Archive for June 8th, 2013

Foreclosure-World, Where Bankrupt Creditors Don’t Exist

There are many aspects of foreclosure-world that are drastically different than other areas of law … things a lawyer would never see in any other practice area.  Rocket dockets.  Senior judges.  Two-minute trials.  But one aspect of foreclosures that nobody ever talks about is how the concept of a bankrupt creditor just doesn’t exist in foreclosure-world.

No, I’m not talking about bankrupt debtors.  We all know many homeowners facing foreclosure utilize Chapter 7 or Chapter 13 bankruptcy to get rid of debt and give themselves a fresh start.  I’m talking about bankrupt banks.

Yes, I know.  Many banks have gone bankrupt in recent years.  In fact, I’d say at least 90% of the lenders who issued the loans on the cases I defend no longer exist, so I’m quite familiar with the concept of banks going bankrupt.

What makes foreclosures so different than any other area of law, though, is that when a bank goes bankrupt, there’s seemingly always another bank which steps into the picture to claim ownership of that mortgage.

Do you think this concept exists in any other area of law?  Pfft.  No way.

Think about it.  Suppose you hire a roofer to put a new roof on your home, the roofer finishes the job, you don’t finish paying the bill, and the roofer goes out of business.  Do you think there’s another company who will chase you down for payment in the place of the first roofer?  Heck no.  That company is out of business, so you got lucky.  You don’t have to pay the debt.  It might still be owed, but as a practical matter, nobody is ever going to pursue payment.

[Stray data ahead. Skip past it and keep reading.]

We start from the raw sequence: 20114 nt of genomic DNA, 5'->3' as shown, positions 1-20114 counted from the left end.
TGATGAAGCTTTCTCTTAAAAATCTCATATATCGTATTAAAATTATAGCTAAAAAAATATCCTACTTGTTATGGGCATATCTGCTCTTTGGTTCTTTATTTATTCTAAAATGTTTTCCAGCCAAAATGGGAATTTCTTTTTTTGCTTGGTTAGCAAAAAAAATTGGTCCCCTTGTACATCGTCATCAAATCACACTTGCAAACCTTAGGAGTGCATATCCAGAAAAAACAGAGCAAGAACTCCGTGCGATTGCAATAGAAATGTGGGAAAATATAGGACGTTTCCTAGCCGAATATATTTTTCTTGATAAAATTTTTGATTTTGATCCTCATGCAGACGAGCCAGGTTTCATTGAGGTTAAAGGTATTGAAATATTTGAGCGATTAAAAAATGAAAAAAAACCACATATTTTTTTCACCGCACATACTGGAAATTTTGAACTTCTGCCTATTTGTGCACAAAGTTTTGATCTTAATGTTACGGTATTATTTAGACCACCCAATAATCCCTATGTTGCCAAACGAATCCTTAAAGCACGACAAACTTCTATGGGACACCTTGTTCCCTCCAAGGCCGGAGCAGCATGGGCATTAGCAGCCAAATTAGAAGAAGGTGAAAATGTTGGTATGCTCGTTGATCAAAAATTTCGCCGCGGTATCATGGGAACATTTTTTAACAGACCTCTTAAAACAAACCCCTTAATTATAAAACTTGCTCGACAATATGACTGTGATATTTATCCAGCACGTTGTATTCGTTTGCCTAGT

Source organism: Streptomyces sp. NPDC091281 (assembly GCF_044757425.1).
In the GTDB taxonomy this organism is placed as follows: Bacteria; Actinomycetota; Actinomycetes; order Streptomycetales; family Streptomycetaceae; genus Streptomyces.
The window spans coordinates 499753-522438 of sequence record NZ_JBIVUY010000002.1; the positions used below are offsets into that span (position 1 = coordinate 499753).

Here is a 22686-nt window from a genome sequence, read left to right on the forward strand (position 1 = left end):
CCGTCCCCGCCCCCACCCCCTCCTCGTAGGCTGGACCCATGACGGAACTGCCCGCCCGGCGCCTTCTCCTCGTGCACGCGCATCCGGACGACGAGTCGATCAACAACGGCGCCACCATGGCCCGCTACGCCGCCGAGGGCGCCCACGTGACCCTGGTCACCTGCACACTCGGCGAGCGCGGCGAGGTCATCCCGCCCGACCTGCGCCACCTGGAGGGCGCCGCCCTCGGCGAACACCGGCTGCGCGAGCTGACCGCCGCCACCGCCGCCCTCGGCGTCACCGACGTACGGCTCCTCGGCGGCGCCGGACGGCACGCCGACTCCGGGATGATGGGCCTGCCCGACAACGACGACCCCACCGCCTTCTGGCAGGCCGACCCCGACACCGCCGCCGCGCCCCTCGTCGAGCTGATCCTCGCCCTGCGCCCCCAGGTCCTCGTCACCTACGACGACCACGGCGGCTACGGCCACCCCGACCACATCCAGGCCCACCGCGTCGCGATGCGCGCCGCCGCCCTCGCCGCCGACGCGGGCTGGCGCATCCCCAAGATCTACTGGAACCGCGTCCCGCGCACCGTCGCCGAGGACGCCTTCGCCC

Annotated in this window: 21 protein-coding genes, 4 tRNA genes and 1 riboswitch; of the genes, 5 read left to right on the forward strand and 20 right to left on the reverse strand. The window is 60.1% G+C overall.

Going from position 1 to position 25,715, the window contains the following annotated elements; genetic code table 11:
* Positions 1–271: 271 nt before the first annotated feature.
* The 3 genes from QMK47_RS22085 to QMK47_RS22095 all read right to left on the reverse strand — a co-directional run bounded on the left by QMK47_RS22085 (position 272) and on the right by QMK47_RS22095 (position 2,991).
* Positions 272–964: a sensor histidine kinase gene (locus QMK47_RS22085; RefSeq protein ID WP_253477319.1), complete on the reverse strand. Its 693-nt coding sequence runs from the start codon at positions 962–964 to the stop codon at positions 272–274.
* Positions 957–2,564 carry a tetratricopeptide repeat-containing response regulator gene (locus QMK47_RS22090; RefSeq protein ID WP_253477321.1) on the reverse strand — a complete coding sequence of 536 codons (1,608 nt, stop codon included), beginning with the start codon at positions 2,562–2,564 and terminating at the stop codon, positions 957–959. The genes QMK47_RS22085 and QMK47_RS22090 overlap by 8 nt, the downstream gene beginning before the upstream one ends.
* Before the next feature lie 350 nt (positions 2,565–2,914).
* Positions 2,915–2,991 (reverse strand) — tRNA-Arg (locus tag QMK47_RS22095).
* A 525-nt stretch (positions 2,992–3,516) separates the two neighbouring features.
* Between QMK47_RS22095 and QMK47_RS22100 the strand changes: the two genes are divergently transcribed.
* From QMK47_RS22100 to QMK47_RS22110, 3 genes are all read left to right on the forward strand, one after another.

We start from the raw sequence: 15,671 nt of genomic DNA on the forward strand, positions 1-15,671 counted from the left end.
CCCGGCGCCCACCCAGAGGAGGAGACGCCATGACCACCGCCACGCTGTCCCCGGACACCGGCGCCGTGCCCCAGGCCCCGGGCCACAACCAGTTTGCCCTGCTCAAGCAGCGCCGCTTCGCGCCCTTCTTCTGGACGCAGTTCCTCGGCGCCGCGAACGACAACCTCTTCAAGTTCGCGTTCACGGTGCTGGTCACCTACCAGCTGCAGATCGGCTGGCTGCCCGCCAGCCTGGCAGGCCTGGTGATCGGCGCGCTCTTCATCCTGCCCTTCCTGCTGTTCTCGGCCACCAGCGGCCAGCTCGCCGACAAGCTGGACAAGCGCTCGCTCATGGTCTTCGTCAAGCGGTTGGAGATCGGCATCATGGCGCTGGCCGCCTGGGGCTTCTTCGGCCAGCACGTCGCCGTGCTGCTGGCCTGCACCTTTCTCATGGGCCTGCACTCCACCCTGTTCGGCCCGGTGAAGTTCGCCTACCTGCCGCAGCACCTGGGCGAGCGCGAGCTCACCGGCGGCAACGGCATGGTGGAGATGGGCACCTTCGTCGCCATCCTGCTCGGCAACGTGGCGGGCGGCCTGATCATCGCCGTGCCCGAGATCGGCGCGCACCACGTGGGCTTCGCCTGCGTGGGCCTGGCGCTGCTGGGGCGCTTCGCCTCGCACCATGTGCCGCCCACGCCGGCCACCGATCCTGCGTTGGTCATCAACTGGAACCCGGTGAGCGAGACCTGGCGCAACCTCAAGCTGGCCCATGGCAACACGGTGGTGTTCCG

This dynamic exists virtually any time you sign a contract with a company for any type of service and the company goes bankrupt and/or out of business.  You got lucky, and you don’t have to fulfill your contractual obligations.  Well, technically, I suppose you do, but nobody is ever going to call you out if you don’t.  The obligations are just … POOF.  Gone.  In the wind.

I see this dynamic all the time in normal lawsuits.  In recent months, for example, I’ve had clients go out of business.  No, not foreclosure clients; I’m talking in normal litigation cases.  These clients were owed money from various third parties and insurance companies, but they went out of business.  Do you think anyone is going to pursue payment from those insurance companies or third parties?  Heck no.  That’s the reality of the law … the reality except in foreclosure-world.

In the land of foreclosures, banks go bankrupt all the time.  We’ve all seen it.  Yet there always seems to be another, active bank claiming ownership of the bankrupt bank’s mortgages.  There’s seemingly never a time when some bank isn’t willing to say “yeah, that original lender might not exist any more, but we own that mortgage now.”

Some may argue it’s wrong to complain about this.  “You borrowed the money, you shouldn’t complain that you have to pay it back.”  I think that explanation is just wrong.  Sometimes, there absolutely should be a free house because the mortgage company went out of business.  It happens in other areas of law, why not foreclosures?



Mark Stopa

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